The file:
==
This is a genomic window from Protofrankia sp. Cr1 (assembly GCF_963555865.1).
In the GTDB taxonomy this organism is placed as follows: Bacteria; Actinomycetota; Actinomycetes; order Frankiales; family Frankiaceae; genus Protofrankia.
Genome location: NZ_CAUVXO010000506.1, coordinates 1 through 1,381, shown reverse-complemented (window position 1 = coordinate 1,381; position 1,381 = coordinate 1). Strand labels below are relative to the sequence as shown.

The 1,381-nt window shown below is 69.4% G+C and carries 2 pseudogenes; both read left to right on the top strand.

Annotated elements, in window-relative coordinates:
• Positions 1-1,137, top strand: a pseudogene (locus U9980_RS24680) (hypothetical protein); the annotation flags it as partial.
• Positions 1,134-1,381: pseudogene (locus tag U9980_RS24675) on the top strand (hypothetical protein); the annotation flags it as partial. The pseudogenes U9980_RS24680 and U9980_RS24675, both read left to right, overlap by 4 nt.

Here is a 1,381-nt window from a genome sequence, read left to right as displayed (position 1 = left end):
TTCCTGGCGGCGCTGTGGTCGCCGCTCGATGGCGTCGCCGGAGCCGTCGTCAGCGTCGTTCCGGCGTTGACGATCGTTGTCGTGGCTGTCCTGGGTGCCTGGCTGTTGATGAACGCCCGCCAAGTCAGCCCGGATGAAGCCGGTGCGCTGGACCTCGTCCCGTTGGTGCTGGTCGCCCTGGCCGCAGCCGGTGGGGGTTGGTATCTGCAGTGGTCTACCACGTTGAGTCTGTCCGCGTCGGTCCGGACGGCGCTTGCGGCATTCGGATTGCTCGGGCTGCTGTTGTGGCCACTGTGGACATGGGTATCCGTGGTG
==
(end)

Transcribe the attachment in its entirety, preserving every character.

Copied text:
This is a genomic window from Protofrankia sp. Cr1 (assembly GCF_963555865.1).
In the GTDB taxonomy this organism is placed as follows: Bacteria; Actinomycetota; Actinomycetes; order Frankiales; family Frankiaceae; genus Protofrankia.
Genome location: NZ_CAUVXO010000506.1, coordinates 1 through 1,381, shown reverse-complemented (window position 1 = coordinate 1,381; position 1,381 = coordinate 1). Strand labels below are relative to the sequence as shown.

The 1,381-nt window shown below is 69.4% G+C and carries 2 pseudogenes; both read left to right on the top strand.

Annotated elements, in window-relative coordinates:
• Positions 1-1,137, top strand: a pseudogene (locus U9980_RS24680) (hypothetical protein); the annotation flags it as partial.
• Positions 1,134-1,381: pseudogene (locus tag U9980_RS24675) on the top strand (hypothetical protein); the annotation flags it as partial. The pseudogenes U9980_RS24680 and U9980_RS24675, both read left to right, overlap by 4 nt.

Here is a 1,381-nt window from a genome sequence, read left to right as displayed (position 1 = left end):
TTCCTGGCGGCGCTGTGGTCGCCGCTCGATGGCGTCGCCGGAGCCGTCGTCAGCGTCGTTCCGGCGTTGACGATCGTTGTCGTGGCTGTCCTGGGTGCCTGGCTGTTGATGAACGCCCGCCAAGTCAGCCCGGATGAAGCCGGTGCGCTGGACCTCGTCCCGTTGGTGCTGGTCGCCCTGGCCGCAGCCGGTGGGGGTTGGTATCTGCAGTGGTCTACCACGTTGAGTCTGTCCGCGTCGGTCCGGACGGCGCTTGCGGCATTCGGATTGCTCGGGCTGCTGTTGTGGCCACTGTGGACATGGGTATCCGTGGTG